Unbiased estimators

Considering the results above, the issue becomes clearer: A reasonable (i.e. unbiased) estimate for the compounded growth over a time period requires a formula that takes into account both the number of observed time steps N, and the number of time steps over which we’d like to estimate the compounded growth T. For T=1 we can use the arithmetic mean, for T=N we can use the geometric mean, and for general T we need another estimator altogether. For the general case, Blume proposes the following (approximately) unbiased estimator \left(\overline{r}^{UB}\right)^T:

\displaystyle \overline{r}^{UB} = \frac{N-T}{N-1}\left(1+\overline{r}^{AM}\right)^T+\frac{T-1}{N-1}\left(1+\overline{r}^{GM}\right)^T.    (5)

Eq. (5) is a reasonable approximation for the compounded growth, not having any further information on the form of the distribution, correlations, etc.
For T=1, i.e. estimating growth in a single time step, this gives just the arithmetic mean \overline{r}^{AM} which is fine as we saw above. For T=N, this gives the geometric mean which is also correct. For other values of T, eq. (5) is a linear combination of the arithmetic and the geometric mean.

To see how the coefficients in eq. (5) arise, let us start with an ansatz of the form

\displaystyle \left(\overline{r}^{UB}\right)^T = \alpha\left(1+\overline{r}^{AM}\right)^T+\beta\left(1+\overline{r}^{GM}\right)^T.    (6)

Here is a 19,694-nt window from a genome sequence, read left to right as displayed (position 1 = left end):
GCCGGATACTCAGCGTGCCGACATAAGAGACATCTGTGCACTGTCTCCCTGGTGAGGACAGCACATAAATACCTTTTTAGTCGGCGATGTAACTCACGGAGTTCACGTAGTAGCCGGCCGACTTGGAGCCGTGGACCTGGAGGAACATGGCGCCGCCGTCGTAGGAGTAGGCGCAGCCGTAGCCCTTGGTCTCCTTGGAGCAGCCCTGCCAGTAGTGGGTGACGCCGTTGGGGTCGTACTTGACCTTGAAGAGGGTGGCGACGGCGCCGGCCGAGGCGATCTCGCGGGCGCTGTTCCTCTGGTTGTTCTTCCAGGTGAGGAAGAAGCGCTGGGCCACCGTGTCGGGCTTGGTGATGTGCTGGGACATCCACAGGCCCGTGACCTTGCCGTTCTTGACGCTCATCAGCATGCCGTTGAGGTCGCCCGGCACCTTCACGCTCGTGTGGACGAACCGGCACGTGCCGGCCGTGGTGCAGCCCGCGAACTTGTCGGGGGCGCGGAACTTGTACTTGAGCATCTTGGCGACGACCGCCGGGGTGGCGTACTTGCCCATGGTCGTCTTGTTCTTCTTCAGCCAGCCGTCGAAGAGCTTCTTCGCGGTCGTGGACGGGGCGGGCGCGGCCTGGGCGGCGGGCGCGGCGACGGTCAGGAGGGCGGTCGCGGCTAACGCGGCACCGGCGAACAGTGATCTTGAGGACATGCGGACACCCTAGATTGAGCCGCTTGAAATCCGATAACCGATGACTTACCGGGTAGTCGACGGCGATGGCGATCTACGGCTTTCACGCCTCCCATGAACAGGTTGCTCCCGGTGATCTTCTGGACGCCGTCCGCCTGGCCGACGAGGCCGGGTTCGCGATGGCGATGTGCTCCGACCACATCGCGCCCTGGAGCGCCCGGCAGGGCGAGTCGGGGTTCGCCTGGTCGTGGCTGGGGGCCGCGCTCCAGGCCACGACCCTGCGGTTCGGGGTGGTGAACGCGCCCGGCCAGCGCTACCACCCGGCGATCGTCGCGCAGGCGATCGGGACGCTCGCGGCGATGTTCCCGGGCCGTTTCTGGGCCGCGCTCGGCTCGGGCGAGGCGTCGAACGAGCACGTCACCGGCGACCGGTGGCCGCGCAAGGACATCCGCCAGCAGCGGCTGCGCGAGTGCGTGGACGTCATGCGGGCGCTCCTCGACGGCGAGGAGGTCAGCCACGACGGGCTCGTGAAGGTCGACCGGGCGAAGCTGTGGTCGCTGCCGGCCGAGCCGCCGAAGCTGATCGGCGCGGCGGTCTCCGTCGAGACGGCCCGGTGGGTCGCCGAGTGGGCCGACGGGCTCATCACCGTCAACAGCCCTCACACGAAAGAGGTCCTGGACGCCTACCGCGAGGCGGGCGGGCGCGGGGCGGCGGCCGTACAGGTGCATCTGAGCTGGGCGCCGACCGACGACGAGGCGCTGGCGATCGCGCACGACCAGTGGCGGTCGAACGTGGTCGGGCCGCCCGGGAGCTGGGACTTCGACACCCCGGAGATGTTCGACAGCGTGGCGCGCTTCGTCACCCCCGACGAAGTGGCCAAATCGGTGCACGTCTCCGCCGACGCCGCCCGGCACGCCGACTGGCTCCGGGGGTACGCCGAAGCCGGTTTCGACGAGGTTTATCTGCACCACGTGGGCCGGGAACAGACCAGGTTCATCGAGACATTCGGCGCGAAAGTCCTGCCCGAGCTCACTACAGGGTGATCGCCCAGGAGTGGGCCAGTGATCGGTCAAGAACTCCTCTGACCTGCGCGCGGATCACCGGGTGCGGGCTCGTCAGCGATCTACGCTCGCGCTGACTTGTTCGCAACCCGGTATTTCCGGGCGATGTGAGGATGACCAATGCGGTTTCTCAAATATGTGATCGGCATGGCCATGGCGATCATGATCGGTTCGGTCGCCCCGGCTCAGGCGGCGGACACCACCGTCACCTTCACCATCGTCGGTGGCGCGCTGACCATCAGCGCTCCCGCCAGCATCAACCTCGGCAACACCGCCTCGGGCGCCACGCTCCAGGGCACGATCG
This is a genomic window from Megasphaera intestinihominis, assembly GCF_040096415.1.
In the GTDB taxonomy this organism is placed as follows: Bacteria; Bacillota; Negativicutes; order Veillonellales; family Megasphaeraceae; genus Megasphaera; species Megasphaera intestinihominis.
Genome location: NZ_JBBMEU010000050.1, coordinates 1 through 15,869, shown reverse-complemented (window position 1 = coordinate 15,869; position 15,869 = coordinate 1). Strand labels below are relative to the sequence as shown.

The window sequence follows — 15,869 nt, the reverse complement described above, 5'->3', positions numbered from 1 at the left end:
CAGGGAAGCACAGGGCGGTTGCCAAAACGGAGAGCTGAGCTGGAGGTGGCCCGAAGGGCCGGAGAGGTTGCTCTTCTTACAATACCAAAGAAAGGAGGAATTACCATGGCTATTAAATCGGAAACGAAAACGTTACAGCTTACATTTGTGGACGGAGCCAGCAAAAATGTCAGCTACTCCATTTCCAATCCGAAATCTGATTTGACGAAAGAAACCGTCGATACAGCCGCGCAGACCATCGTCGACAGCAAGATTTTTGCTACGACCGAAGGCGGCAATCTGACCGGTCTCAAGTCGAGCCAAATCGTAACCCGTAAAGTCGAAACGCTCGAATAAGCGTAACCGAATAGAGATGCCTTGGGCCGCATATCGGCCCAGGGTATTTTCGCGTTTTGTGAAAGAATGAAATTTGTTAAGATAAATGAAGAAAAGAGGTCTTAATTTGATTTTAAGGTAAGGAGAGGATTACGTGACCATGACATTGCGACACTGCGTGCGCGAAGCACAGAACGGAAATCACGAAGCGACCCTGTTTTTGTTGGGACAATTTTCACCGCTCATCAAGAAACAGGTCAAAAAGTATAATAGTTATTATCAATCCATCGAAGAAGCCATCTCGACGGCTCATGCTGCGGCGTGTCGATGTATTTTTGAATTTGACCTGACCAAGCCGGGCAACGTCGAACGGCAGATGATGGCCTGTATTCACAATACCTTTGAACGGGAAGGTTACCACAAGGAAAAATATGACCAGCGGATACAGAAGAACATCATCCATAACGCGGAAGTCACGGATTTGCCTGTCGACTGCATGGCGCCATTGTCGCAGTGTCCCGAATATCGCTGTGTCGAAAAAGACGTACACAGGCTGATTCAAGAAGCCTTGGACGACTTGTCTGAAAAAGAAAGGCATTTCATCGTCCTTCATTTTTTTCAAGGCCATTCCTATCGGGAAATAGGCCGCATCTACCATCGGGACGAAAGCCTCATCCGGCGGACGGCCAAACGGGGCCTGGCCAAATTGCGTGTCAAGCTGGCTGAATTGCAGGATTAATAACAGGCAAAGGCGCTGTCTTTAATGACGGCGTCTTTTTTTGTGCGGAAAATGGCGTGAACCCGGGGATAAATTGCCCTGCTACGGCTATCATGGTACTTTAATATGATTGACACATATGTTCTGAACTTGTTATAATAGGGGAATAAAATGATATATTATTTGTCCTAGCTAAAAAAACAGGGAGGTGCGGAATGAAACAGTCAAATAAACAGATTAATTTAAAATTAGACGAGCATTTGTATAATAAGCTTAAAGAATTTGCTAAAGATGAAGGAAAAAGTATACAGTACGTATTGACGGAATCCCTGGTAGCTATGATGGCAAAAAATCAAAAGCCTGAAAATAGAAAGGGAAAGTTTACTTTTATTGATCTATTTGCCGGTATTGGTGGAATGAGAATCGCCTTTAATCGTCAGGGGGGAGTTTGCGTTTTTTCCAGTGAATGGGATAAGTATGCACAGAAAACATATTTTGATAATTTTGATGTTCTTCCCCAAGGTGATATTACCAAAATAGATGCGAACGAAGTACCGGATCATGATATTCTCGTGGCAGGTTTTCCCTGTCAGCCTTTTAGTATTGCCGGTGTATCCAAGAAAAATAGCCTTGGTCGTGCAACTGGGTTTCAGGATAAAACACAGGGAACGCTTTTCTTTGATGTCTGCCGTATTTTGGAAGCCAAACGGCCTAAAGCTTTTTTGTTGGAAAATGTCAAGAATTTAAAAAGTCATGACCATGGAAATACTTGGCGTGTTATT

Let us further split up the growth rates as r_t = \mu + \epsilon_t, where \mu is the “true” average growth rate and \epsilon are fluctuations. Inserting this as well as the definitions of \overline{r}^{AM}, \overline{r}^{GM} into eq. (6) we get

\displaystyle \left(\overline{r}^{UB}\right)^T = \alpha\left(1+\mu +\frac{1}{N}\sum_{i=1}^N\epsilon_i\right)^T+\beta\left[\prod_{i=1}^N (1+\mu+\epsilon_i)\right]^{T/N}.

Now let us assume that the fluctuations \epsilon are small, and satisfy E[\epsilon_i\epsilon_j]=\sigma^2 \delta_{ij}. Expanding to second order in \epsilon (the first order vanishes), and taking the expectation value, we obtain

\begin{array}{rl}   \displaystyle E\left[\left(\overline{r}^{UB}\right)^T\right] = & \displaystyle \alpha\left(1+\mu\right)^T\left[1+\frac{T(T-1)\sigma^2}{2(1+\mu)^2N}\right]  \\ & \displaystyle +\beta\left(1+\mu\right)^T\left[1+\frac{T(T-N)\sigma^2}{2(1+\mu)^2N}\right]  \\  & \displaystyle + \mathcal{O}(\sigma^4).  \end{array}